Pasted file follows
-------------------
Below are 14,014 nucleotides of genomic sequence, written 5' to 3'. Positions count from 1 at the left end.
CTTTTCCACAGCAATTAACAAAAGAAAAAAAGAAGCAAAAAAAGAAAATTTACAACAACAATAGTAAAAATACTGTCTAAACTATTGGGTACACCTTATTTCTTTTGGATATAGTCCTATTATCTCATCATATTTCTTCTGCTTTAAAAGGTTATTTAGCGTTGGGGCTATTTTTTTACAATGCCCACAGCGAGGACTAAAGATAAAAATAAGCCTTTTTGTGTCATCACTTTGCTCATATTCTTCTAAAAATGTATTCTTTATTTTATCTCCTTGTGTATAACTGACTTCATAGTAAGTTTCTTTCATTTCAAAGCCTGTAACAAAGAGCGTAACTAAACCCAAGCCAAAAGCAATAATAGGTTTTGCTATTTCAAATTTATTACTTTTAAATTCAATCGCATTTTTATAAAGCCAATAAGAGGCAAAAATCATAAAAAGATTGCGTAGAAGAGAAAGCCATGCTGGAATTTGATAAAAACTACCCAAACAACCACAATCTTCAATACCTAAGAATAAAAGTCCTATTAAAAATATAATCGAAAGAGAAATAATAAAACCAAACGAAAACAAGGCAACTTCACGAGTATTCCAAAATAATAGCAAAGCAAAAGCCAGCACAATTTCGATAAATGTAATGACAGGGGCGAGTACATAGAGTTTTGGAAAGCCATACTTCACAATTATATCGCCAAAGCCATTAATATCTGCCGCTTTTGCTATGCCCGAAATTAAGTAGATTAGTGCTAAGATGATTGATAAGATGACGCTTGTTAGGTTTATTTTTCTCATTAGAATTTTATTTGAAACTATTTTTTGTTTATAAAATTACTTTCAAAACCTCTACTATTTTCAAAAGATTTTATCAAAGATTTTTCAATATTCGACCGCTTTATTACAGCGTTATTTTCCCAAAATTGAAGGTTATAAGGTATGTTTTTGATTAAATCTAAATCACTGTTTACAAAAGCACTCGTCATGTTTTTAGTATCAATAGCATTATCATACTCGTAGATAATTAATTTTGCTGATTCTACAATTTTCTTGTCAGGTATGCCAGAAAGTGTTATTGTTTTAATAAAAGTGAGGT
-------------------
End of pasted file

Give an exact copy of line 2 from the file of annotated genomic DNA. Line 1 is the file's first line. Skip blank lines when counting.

CTTTTCCACAGCAATTAACAAAAGAAAAAAAGAAGCAAAAAAAGAAAATTTACAACAACAATAGTAAAAATACTGTCTAAACTATTGGGTACACCTTATTTCTTTTGGATATAGTCCTATTATCTCATCATATTTCTTCTGCTTTAAAAGGTTATTTAGCGTTGGGGCTATTTTTTTACAATGCCCACAGCGAGGACTAAAGATAAAAATAAGCCTTTTTGTGTCATCACTTTGCTCATATTCTTCTAAAAATGTATTCTTTATTTTATCTCCTTGTGTATAACTGACTTCATAGTAAGTTTCTTTCATTTCAAAGCCTGTAACAAAGAGCGTAACTAAACCCAAGCCAAAAGCAATAATAGGTTTTGCTATTTCAAATTTATTACTTTTAAATTCAATCGCATTTTTATAAAGCCAATAAGAGGCAAAAATCATAAAAAGATTGCGTAGAAGAGAAAGCCATGCTGGAATTTGATAAAAACTACCCAAACAACCACAATCTTCAATACCTAAGAATAAAAGTCCTATTAAAAATATAATCGAAAGAGAAATAATAAAACCAAACGAAAACAAGGCAACTTCACGAGTATTCCAAAATAATAGCAAAGCAAAAGCCAGCACAATTTCGATAAATGTAATGACAGGGGCGAGTACATAGAGTTTTGGAAAGCCATACTTCACAATTATATCGCCAAAGCCATTAATATCTGCCGCTTTTGCTATGCCCGAAATTAAGTAGATTAGTGCTAAGATGATTGATAAGATGACGCTTGTTAGGTTTATTTTTCTCATTAGAATTTTATTTGAAACTATTTTTTGTTTATAAAATTACTTTCAAAACCTCTACTATTTTCAAAAGATTTTATCAAAGATTTTTCAATATTCGACCGCTTTATTACAGCGTTATTTTCCCAAAATTGAAGGTTATAAGGTATGTTTTTGATTAAATCTAAATCACTGTTTACAAAAGCACTCGTCATGTTTTTAGTATCAATAGCATTATCATACTCGTAGATAATTAATTTTGCTGATTCTACAATTTTCTTGTCAGGTATGCCAGAAAGTGTTATTGTTTTAATAAAAGTGAGGT